Newman’s desire to found an Oratory in Oxford during the height of the nineteenth-century intellectual challenges to Christian faith was very much in line with Philip’s own approach to the Renaissance humanism of the sixteenth century insofar as Philip’s approach—despite his own love of Savonarola—was not to decry the fashions, intellectual and otherwise, of his time but to help men discover the truth that is deeper than fashion. Newman ended his famous Discourses in The Idea of a University with a dedication to St. Philip, whose way he thought incarnated the way in which a Catholic university should approach minds:

He saw the great and the gifted, dazzled by the Enchantress, and drinking in the magic of her song; he saw the high and the wise, the student and the artist, painting, and poetry, and sculpture, and music, and architecture, drawn within her range, and circling round the abyss: he saw heathen forms mounting thence, and forming in the thick air:—all this he saw, and he perceived that the mischief was to be met, not with argument, not with science, not with protests and warnings, not by the recluse or the preacher, but by means of the great counter-fascination of purity and truth…. Philip preferred, as he expressed it, tranquilly to cast in his net to gain them; he preferred to yield to the stream, and direct the current, which he could not stop, of science, literature, art, and fashion, and to sweeten and to sanctify what God had made very good and man had spoilt.

Philip’s approach to holiness was that all were called to it, including those in the world doing worldly and even intellectual business. The key to change was not to stay away from dangerous ideas but to “give oneself totally to God. He who wants anything other than Christ, does not know what he wants.”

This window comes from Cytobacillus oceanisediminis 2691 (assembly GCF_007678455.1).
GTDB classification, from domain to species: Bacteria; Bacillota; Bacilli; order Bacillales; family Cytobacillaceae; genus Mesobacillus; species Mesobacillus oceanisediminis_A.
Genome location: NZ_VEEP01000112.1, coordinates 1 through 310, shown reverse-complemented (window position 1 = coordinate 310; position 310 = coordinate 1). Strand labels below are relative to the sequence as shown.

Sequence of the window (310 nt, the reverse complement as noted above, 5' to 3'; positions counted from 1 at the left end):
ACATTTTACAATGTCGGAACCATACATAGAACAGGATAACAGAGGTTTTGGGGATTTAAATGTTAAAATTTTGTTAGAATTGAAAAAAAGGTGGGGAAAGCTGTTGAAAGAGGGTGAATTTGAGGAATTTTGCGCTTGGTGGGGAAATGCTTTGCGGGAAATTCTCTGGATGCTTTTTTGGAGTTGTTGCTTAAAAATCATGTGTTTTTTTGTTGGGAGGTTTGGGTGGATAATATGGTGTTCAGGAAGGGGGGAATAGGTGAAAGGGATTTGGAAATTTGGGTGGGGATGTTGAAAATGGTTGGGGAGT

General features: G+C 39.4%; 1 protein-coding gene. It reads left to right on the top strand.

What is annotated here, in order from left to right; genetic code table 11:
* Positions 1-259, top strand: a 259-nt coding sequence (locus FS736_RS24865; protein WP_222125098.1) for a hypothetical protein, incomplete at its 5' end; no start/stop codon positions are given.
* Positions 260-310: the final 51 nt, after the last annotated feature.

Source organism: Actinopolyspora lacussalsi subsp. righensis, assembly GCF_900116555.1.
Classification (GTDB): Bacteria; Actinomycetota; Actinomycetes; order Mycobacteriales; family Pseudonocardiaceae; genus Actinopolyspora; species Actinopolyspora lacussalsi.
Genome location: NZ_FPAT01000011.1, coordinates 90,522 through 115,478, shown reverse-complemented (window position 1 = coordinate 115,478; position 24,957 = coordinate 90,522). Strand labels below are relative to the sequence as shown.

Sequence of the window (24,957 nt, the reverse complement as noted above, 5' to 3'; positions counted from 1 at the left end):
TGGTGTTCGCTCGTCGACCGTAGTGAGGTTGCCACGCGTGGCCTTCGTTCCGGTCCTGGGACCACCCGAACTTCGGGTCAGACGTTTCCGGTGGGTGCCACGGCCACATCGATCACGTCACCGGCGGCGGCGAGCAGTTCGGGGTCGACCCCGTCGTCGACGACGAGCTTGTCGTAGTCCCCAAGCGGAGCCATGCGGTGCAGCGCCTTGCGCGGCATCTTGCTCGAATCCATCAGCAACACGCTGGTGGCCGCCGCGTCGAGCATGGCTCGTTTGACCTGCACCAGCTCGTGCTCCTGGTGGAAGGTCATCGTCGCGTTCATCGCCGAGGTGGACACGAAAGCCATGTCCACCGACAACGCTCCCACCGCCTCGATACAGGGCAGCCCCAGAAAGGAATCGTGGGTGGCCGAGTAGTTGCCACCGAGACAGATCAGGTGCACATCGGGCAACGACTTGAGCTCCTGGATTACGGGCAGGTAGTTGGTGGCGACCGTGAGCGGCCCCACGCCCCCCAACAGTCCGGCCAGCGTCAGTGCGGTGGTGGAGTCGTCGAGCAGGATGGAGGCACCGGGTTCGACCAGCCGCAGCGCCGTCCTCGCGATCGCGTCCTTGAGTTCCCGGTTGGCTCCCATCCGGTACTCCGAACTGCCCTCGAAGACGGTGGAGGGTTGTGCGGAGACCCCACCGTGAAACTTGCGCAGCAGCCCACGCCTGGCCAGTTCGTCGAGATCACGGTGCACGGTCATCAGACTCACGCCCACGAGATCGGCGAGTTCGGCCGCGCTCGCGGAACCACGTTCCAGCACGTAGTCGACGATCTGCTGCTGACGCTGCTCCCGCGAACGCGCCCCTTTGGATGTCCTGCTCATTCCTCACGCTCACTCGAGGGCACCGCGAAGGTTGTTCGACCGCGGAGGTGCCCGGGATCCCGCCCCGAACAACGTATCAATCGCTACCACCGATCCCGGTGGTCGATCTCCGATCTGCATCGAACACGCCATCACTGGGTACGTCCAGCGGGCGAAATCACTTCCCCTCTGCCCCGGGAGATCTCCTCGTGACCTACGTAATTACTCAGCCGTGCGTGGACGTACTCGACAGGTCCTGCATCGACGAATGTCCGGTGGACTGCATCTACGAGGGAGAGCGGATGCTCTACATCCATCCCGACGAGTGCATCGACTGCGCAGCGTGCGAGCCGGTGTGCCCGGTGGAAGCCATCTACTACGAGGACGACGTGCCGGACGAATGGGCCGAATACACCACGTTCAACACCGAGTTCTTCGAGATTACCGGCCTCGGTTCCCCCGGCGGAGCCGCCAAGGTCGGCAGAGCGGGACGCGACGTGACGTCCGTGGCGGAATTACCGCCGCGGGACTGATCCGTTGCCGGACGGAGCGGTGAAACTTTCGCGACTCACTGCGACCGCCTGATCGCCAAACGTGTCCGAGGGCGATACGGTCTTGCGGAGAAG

That giving oneself totally to God is where the desert fathers and Newman’s own difficulties come together. Philip spent a number of years essentially living as a kind of hermit in the midst of the city of Rome (to which he had moved at the end of his youth) eating a spartan diet of a little bread, a few olives, and perhaps some wine mixed with water, praying, and serving the poor and hungry in the streets and in the hospitals. When questioned about reading about the desert fathers he said, “I want to read about people who lived as I live.” While he spent a bit of time as a student and read Thomas Aquinas all his life—and was reputed to be able to discuss complicated theological topics—his main goal was, as the desert fathers before him, to be utterly open to God’s will, even when it came in the form of unjust stoppages of or hostility to his own work (especially in his defense of gypsies and heretics in the city of Rome) by Church authorities—as did happen under the papacies of Paul IV and Pius V. For him as for those desert fathers, “giving oneself totally to God” was not found in extraordinary penances or works of charity but depended “on mortifying the razionale (reason),” by which he meant not one’s rationality but instead, as Paul Türks observes in his excellent biography, Philip Neri: Apostle of Joy, “critical pride of thought, self-satisfaction, and egoism.”

Philip, who went about much of his work in the confessional, was famous for assigning penances designed to mortify the Renaissance dandies who were attracted by his sweetness enough to come to him for spiritual advice. Commanding young men to wear ridiculous hats or shave half their beards were common penances. Nor were his Oratorian brothers spared. One brother was always asked to do folk dances for guests; another was instructed to behave as if drunk; and a third, scheduled to undergo an examination in the presence of the pope, was instructed that he was to begin the examination with the statement that he was far too learned to have to take the exam. Today, he would probably be assigning young men mullets, MAGA hats, and public performances of what the kids call “cringe.”